18. PRC Plague Outbreak
Agence-France Presse (“MARMOT AT SOURCE OF CHINA PLAGUE: WHO”, Geneva, 2009/08/11) reported that a marmot was at the root of a pneumonic plague outbreak in northwest PRC that has claimed three lives, the World Health Organisation said Tuesday. According to the epidemiological investigation, the source of this outbreak was a wild marmot,” which later came into contact with a dog, said the UN health agency in a statement.
19. PRC Nuclear Power
Caijing Magazine (“GUANGDONG TO INCREASE NUCLEAR POWER CAPACITY “, 2009/08/12) reported that Guangdong, the southern PRC province with the most nuclear plants, will build more nuclear power facilities and increase its installed nuclear capacity to 24,000 megawatts by 2020, a government official said. The official said two more plants are under construction, which have a combined installed capacity of more than 8,000 MW.
20. US Nuclear Forces
Agence French Presse (“US AIR FORCE SETS UP NEW COMMAND FOR NUCLEAR FORCES”, 2009/08/12) reported that the US Air Force launches a new Global Strike Command responsible for nuclear forces after two major mishaps raised doubts about the supervision of the country’s atomic weapons. The opening of the command marks a shake-up that followed the botched handling of nuclear weapons and the subsequent sacking of the air force’s top civilian and military leaders last year. The command, located at Barksdale Air Force base in the southern state of Louisiana, will combine nuclear-capable B-52 and B-2 bombers as well as the intercontinental ballistic missile (ICBM) force — which had previously been under the Air Force Space Command in Colorado.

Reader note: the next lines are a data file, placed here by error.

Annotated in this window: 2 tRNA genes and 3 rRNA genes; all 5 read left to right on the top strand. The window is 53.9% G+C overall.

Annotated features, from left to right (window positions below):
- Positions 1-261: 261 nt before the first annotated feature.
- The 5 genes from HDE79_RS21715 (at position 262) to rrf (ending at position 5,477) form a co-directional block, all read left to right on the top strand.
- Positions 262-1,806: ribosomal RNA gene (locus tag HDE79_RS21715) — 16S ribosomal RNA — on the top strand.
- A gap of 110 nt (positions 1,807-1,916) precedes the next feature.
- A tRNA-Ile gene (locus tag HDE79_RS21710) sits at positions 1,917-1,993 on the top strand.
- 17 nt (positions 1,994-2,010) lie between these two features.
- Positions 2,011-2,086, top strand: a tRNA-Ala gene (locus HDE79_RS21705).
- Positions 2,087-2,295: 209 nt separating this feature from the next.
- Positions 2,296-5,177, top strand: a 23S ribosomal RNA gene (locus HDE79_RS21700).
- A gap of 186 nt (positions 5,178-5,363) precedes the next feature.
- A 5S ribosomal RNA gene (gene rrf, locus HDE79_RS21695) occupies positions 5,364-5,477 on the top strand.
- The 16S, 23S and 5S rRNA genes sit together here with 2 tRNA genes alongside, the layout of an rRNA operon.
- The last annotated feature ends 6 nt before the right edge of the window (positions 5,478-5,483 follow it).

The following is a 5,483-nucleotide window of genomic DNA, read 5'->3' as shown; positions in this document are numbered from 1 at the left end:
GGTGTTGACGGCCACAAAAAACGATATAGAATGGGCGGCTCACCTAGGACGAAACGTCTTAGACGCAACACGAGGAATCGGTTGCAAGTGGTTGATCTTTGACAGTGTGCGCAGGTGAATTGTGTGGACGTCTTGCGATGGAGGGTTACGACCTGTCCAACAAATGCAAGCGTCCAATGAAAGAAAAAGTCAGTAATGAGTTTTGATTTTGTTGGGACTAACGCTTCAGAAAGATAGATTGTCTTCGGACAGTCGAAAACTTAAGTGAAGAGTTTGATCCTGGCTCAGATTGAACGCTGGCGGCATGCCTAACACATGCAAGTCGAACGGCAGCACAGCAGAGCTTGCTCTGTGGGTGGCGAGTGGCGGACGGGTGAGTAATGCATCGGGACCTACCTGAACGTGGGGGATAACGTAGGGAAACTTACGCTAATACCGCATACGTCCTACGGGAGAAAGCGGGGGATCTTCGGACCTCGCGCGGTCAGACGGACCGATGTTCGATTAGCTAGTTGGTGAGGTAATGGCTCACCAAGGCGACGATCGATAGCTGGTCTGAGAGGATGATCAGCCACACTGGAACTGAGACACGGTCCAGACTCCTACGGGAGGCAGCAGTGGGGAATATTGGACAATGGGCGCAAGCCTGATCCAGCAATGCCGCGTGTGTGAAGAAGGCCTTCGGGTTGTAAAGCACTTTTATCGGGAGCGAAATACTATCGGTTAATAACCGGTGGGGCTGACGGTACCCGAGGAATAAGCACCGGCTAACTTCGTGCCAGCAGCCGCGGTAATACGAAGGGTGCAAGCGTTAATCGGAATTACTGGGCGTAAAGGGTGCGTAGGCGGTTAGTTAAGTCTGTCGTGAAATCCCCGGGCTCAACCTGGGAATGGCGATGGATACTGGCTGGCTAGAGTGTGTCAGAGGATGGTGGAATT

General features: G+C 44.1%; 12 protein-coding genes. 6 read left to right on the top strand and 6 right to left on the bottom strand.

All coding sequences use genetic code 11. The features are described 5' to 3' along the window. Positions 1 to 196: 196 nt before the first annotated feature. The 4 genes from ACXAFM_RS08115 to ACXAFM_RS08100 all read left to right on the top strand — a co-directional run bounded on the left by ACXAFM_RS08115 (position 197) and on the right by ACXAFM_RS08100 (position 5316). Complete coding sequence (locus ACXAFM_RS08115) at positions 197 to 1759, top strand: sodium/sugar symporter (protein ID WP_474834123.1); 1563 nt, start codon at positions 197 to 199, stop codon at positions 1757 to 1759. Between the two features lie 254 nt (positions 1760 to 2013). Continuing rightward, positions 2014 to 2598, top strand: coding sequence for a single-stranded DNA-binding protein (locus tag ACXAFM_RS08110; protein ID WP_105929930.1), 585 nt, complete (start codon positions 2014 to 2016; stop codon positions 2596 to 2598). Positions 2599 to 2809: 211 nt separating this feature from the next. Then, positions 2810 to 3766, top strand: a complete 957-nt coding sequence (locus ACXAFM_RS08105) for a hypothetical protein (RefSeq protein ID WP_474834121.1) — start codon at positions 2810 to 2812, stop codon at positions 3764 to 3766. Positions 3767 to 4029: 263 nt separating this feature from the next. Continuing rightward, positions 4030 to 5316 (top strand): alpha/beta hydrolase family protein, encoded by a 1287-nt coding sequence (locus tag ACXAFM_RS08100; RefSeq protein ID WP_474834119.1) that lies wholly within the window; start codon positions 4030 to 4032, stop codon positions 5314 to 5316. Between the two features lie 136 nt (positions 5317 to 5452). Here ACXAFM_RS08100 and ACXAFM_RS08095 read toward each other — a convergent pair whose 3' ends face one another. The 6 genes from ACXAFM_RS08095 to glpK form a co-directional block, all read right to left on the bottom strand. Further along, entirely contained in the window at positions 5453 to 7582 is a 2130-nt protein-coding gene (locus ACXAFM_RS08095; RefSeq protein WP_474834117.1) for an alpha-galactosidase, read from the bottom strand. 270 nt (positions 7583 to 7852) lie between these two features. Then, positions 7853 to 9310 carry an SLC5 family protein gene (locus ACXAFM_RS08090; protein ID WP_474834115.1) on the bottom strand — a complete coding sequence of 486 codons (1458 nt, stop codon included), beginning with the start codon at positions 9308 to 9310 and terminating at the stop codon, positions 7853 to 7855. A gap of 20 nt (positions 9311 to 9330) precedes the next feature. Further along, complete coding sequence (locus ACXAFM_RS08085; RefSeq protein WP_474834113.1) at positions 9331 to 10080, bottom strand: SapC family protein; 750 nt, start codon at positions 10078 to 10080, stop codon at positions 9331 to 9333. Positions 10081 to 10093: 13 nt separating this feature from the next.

II. PRC Report
21. Sino-US Energy Cooperation
Xinhua Net (“CHINA US COOPERATE ON CLEAN ENERGY DEVELOPMENT”, 2009/08/12) reported that two great power generation companies – China Huaneng Group and US Duke Energy Corporation have signed a cooperation memorandum in Beijing on August 10. The two companies plan to develop various renewable energy and clean energy technology, in order to improve the ability of addressing climate change.
22. PRC Environment
Xinhua Net (“HENAN ECOLOGICAL ENVIRONMENT BEEN IMPROVED”, 2009/08/11) reported that according to Henan provincial forestry department, with the gradual improvement of Henan ecological environment, the number of some endangered and nationally protected animals has started to rise. Leopards and other wild animals are also frequently “seen”.